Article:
Possibly the quintessential ‘90s movie from Singapore that balances its arthouse preoccupations with strategic mainstream appeal in what remains to be Eric Khoo’s defining work.
Dir. Eric Khoo
1997 | Singapore | Drama/Comedy | 100 mins | Various languages
PG13 (passed clean) for some sexual references and coarse language
Cast: Jack Neo, Koh Boon Pin, Quan Yi Fong, Lum May Yee, Lucilla Teoh
Plot: Goofy middle-aged Ah Gu is not happy with his money-obsessed bride Lily. At the same block, young Meng is left to look after his siblings, sister Trixie and younger brother Tee.
Awards: Official Selection (Cannes)
Source: Zhao Wei Films
Subject Matter: Moderate
Narrative Style: Slightly Complex
Audience Type: Slightly Mainstream
(Reviewed on DVD)
12 Storeys could be Eric Khoo’s defining work, not least because it is possibly the quintessential ‘90s Singapore movie. Fresh from the critical success of Mee Pok Man (1995), his bold if uneven feature debut, Khoo’s sophomore effort brings the lives and stories of disparate characters together in a more entertaining work set in a government housing estate. (Khoo’s third feature, Be with Me (2005), would also employ a multi-linear structure.)
In the prologue, there is already a suicide from a block—the rumour is that the deceased jumped from the 12th storey, leading to the usual prognosis of lottery-winning numbers by old uncles at the nearby kopitiam (coffee shop).
In a warped-Wings of Desire way, the young suicide victim becomes a roaming ‘spirit of the estate’, making his way to different flats co-inhabited by various people. His presence is benign, and supposedly through his eyes, we begin to take interest in several key characters.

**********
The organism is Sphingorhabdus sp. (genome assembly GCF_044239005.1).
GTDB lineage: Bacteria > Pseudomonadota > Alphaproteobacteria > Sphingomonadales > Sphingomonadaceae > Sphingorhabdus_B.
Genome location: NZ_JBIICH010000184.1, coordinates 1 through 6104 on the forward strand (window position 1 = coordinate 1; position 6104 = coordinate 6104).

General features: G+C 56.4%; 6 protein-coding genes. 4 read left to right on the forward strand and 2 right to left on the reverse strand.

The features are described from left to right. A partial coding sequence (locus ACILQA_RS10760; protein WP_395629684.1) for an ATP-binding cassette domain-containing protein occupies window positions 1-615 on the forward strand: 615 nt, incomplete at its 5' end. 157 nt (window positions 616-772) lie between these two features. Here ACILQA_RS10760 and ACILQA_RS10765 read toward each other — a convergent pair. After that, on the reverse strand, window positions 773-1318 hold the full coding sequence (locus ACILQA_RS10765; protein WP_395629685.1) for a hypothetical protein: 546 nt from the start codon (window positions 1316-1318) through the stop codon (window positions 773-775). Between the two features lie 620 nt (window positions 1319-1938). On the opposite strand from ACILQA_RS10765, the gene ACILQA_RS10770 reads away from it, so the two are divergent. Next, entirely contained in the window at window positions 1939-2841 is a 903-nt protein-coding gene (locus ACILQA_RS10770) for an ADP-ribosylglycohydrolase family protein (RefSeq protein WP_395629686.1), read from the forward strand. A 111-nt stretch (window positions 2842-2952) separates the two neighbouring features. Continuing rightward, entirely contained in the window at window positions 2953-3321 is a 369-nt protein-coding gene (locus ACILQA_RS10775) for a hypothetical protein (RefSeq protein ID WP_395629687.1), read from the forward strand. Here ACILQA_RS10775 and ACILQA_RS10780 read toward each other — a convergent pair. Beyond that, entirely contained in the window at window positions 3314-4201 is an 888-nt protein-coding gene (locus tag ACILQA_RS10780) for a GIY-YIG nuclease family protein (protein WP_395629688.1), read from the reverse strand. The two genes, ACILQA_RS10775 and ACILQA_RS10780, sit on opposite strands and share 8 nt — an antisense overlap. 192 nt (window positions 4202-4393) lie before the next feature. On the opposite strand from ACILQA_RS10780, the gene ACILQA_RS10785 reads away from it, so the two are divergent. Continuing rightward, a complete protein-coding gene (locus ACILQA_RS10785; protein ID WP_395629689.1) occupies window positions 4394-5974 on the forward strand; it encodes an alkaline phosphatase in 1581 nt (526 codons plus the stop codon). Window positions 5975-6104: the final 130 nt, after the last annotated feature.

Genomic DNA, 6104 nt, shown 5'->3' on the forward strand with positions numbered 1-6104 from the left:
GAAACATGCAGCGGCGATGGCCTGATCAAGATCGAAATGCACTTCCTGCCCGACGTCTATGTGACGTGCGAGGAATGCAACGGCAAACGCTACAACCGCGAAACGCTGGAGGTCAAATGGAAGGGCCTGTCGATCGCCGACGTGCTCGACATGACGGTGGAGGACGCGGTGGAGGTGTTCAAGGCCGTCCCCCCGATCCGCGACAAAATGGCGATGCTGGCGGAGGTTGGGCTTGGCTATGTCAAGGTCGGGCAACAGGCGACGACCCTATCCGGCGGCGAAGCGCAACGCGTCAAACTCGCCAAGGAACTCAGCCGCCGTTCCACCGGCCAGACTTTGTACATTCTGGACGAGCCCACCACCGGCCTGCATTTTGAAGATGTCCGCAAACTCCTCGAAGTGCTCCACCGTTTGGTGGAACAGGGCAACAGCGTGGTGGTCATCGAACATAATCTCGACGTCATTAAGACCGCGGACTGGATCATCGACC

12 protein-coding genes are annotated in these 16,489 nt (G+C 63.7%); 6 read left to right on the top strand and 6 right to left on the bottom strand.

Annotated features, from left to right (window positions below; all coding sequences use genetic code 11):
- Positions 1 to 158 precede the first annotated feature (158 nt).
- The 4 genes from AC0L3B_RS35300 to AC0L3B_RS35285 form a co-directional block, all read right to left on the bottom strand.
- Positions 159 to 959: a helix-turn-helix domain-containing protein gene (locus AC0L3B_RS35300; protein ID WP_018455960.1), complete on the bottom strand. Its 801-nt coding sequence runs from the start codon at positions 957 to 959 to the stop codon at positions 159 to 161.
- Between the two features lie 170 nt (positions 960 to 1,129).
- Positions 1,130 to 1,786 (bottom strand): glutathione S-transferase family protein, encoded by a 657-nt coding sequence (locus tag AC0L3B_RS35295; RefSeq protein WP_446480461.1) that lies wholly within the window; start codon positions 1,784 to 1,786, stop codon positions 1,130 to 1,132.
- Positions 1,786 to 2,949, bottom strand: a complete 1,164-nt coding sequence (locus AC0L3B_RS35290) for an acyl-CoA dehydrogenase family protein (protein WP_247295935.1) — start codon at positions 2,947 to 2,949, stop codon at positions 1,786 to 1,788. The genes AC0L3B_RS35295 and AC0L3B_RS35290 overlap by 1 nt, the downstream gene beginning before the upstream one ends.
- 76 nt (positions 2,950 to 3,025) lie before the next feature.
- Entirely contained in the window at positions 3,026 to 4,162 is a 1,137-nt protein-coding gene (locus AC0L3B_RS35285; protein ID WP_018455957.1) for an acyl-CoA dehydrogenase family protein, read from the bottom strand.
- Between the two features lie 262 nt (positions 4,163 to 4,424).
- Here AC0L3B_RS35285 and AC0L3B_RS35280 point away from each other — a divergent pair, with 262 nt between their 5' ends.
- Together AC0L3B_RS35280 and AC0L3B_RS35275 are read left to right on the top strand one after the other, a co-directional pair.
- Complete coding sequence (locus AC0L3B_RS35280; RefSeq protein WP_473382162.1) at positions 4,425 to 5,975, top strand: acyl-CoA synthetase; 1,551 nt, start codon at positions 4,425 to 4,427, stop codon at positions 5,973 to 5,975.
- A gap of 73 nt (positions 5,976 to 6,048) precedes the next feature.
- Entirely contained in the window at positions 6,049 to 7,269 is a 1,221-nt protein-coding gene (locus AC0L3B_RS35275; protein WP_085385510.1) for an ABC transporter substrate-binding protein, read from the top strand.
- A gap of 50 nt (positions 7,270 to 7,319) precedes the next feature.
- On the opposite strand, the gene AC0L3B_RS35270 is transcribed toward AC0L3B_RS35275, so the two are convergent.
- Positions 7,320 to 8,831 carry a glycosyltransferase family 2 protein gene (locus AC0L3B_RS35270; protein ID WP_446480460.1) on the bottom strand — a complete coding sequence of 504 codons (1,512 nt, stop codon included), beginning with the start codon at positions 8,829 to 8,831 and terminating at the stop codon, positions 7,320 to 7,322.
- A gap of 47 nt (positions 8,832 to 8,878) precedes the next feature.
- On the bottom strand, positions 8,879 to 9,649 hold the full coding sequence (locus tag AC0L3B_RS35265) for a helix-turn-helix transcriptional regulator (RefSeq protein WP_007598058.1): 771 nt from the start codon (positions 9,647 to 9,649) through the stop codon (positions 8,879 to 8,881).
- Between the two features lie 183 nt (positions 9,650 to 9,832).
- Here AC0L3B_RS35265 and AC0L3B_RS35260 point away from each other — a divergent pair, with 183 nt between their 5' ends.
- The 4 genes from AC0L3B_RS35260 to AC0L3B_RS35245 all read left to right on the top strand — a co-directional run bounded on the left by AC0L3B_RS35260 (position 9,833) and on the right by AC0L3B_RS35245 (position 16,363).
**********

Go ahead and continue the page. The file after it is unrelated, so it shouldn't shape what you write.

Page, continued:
Khoo’s strategy to hook us in this way is intriguing, because the film is always situated in the third person, or sometimes the periphery, even as the drama and comedy take center stage.
The first film from Singapore to be invited into Cannes’ official selection.
Jack Neo, in his first acting gig for a local movie (and what an outstanding performance to boot), is utterly unrecognisable as Ah Gu, an unambitious Singaporean man with a materialistic Mainland Chinese wife (Quan Yi Fong) who wants to leave him.
Another prominent set of characters comes in the form of Koh Boon Pin, who plays Meng, the mature older brother of two siblings under his authoritarian care—one a much younger brother and the other his teenage sister (Lum May Yee) who is starting to date and exploring her sexuality. Some of the most dramatic and hilariously cheesy scenes can be found here.
Last but not least, we become privy to a shy and lonely woman called San San (Lucilla Teoh), who was adopted by a verbally-abusive mother decades ago.
Khoo fleshes the stories of these characters quite fruitfully, and even if they share the same apartment block, they don’t meet. 12 Storeys retains some measure of arthouse elements, particularly letting some shots linger on longer than usual.
Khoo also treats the housing estate e.g. the playground, the corridor, the flat etc. as a subliminal space, not just as a conduit for the film’s benign spirit to exist, but also for the commingling of the social (the disenfranchised), psychological (fears and desires) and political (control and manipulation) to flourish in a, well, uniquely Singaporean way.